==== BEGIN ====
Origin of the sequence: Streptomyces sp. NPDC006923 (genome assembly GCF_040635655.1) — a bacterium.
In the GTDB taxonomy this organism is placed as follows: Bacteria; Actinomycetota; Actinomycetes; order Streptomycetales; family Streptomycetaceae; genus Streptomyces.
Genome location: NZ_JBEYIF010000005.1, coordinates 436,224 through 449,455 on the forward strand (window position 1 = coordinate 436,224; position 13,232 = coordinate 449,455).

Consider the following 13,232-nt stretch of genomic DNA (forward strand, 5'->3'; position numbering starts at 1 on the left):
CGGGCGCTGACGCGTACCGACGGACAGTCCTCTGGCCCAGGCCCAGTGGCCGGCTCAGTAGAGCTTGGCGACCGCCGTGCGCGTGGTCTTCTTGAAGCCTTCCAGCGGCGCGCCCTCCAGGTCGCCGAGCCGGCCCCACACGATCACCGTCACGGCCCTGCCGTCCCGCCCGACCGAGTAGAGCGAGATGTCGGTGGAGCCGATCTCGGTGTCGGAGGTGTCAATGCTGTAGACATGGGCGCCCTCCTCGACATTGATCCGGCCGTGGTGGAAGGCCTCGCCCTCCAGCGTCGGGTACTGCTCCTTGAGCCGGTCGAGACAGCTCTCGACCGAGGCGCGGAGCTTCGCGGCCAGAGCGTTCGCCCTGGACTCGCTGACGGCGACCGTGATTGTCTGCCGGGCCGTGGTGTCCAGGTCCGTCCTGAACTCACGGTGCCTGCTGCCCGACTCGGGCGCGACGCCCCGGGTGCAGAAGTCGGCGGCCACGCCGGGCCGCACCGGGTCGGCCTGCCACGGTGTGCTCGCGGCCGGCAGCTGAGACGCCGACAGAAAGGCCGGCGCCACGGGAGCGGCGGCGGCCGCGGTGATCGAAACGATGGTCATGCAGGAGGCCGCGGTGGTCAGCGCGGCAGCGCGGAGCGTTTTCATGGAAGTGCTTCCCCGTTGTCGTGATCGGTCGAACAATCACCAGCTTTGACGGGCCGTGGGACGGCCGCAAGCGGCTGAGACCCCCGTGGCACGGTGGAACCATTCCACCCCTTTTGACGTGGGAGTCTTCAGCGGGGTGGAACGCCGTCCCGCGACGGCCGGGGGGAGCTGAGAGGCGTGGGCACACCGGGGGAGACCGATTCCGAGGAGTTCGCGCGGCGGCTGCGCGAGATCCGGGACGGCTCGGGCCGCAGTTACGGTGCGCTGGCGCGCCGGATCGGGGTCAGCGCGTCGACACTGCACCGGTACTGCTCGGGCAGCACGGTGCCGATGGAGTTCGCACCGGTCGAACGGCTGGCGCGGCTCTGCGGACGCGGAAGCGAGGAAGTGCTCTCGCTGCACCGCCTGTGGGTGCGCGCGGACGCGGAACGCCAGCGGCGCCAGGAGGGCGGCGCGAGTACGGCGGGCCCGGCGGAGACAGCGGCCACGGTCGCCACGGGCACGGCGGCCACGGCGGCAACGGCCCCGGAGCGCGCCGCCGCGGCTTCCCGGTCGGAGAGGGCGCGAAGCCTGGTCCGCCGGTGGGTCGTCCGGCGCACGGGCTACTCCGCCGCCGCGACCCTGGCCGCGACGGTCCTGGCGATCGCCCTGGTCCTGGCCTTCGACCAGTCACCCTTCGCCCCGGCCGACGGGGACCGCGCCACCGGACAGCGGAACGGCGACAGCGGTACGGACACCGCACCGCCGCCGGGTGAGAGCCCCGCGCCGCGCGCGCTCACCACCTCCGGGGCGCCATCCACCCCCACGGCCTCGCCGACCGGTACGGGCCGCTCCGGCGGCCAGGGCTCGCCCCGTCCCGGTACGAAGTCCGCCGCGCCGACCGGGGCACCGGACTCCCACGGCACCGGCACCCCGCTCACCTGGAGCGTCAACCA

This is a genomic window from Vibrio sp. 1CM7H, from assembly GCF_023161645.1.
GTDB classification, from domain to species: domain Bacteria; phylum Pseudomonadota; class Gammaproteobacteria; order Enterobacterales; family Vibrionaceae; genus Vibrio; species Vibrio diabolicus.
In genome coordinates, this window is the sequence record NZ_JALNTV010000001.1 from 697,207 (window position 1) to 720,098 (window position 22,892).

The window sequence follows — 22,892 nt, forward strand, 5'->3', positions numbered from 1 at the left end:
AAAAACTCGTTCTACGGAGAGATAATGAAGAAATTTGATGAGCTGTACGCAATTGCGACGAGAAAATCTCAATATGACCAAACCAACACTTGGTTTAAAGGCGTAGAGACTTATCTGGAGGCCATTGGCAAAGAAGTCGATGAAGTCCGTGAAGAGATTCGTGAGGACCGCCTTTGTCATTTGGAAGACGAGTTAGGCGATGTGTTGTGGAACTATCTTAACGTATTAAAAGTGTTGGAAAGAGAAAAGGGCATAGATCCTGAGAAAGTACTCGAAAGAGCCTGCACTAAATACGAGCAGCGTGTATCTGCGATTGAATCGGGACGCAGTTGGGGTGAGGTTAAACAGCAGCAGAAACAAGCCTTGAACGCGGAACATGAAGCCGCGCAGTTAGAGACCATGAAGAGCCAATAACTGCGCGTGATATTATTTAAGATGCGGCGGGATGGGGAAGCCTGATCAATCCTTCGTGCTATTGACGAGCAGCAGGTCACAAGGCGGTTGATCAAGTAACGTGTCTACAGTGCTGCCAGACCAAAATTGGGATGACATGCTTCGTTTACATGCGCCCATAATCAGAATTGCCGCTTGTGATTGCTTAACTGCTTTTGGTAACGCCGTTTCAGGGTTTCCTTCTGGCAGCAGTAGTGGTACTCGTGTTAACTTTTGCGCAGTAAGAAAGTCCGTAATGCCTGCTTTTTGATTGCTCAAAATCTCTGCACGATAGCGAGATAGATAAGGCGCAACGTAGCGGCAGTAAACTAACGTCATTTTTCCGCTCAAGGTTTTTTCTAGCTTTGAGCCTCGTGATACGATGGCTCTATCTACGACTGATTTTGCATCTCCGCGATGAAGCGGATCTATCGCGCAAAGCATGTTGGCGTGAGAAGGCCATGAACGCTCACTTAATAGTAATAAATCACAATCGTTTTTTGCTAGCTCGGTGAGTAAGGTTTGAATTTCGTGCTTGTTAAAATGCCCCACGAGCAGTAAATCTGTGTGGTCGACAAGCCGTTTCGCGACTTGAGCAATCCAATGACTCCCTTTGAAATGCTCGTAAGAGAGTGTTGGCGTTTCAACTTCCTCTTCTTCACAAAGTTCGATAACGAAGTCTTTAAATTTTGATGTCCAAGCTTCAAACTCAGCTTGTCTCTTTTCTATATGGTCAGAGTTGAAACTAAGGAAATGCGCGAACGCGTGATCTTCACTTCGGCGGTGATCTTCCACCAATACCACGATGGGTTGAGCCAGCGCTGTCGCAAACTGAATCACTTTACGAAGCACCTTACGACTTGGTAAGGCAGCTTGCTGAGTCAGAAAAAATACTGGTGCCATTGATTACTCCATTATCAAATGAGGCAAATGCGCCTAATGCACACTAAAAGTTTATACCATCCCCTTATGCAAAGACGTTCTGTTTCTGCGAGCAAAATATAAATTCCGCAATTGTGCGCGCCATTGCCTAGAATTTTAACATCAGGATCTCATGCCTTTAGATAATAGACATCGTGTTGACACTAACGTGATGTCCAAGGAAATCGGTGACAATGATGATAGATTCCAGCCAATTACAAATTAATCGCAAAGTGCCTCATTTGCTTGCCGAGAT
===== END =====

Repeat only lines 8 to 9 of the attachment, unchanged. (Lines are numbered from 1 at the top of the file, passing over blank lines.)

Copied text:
In genome coordinates, this window is the sequence record NZ_JALNTV010000001.1 from 697,207 (window position 1) to 720,098 (window position 22,892).

The window sequence follows — 22,892 nt, forward strand, 5'->3', positions numbered from 1 at the left end: